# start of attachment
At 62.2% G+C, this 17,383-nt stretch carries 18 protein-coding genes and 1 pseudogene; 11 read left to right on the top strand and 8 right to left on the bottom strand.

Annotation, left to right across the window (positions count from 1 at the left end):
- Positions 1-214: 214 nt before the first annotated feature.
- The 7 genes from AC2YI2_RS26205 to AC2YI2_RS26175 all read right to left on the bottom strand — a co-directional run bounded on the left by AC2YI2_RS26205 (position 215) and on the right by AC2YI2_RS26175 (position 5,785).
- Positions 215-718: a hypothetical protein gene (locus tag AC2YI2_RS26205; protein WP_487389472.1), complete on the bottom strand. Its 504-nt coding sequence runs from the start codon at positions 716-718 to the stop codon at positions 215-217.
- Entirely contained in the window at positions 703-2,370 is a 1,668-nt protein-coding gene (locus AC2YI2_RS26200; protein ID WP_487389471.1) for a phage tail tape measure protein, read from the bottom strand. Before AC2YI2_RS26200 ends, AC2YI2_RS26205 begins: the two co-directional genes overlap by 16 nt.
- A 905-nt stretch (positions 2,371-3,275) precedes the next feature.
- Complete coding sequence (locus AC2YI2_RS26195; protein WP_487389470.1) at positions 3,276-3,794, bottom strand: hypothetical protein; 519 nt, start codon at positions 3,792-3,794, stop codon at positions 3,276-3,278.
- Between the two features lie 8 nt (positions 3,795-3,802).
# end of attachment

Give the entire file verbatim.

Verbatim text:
At 62.2% G+C, this 17,383-nt stretch carries 18 protein-coding genes and 1 pseudogene; 11 read left to right on the top strand and 8 right to left on the bottom strand.

Annotation, left to right across the window (positions count from 1 at the left end):
- Positions 1-214: 214 nt before the first annotated feature.
- The 7 genes from AC2YI2_RS26205 to AC2YI2_RS26175 all read right to left on the bottom strand — a co-directional run bounded on the left by AC2YI2_RS26205 (position 215) and on the right by AC2YI2_RS26175 (position 5,785).
- Positions 215-718: a hypothetical protein gene (locus tag AC2YI2_RS26205; protein WP_487389472.1), complete on the bottom strand. Its 504-nt coding sequence runs from the start codon at positions 716-718 to the stop codon at positions 215-217.
- Entirely contained in the window at positions 703-2,370 is a 1,668-nt protein-coding gene (locus AC2YI2_RS26200; protein ID WP_487389471.1) for a phage tail tape measure protein, read from the bottom strand. Before AC2YI2_RS26200 ends, AC2YI2_RS26205 begins: the two co-directional genes overlap by 16 nt.
- A 905-nt stretch (positions 2,371-3,275) precedes the next feature.
- Complete coding sequence (locus AC2YI2_RS26195; protein WP_487389470.1) at positions 3,276-3,794, bottom strand: hypothetical protein; 519 nt, start codon at positions 3,792-3,794, stop codon at positions 3,276-3,278.
- Between the two features lie 8 nt (positions 3,795-3,802).